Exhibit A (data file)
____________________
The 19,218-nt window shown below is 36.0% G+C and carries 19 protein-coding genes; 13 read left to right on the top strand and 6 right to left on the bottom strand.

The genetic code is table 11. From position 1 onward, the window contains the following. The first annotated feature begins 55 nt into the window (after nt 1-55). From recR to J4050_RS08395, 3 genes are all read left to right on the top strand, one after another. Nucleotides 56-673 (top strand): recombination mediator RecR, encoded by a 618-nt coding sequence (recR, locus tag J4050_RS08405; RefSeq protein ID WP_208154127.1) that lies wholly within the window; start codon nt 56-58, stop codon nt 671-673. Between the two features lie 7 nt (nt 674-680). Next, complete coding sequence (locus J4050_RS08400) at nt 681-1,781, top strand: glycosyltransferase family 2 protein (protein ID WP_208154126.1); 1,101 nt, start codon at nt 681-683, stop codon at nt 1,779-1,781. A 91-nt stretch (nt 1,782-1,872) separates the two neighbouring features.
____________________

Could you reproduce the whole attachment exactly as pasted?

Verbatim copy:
The 19,218-nt window shown below is 36.0% G+C and carries 19 protein-coding genes; 13 read left to right on the top strand and 6 right to left on the bottom strand.

The genetic code is table 11. From position 1 onward, the window contains the following. The first annotated feature begins 55 nt into the window (after nt 1-55). From recR to J4050_RS08395, 3 genes are all read left to right on the top strand, one after another. Nucleotides 56-673 (top strand): recombination mediator RecR, encoded by a 618-nt coding sequence (recR, locus tag J4050_RS08405; RefSeq protein ID WP_208154127.1) that lies wholly within the window; start codon nt 56-58, stop codon nt 671-673. Between the two features lie 7 nt (nt 674-680). Next, complete coding sequence (locus J4050_RS08400) at nt 681-1,781, top strand: glycosyltransferase family 2 protein (protein ID WP_208154126.1); 1,101 nt, start codon at nt 681-683, stop codon at nt 1,779-1,781. A 91-nt stretch (nt 1,782-1,872) separates the two neighbouring features.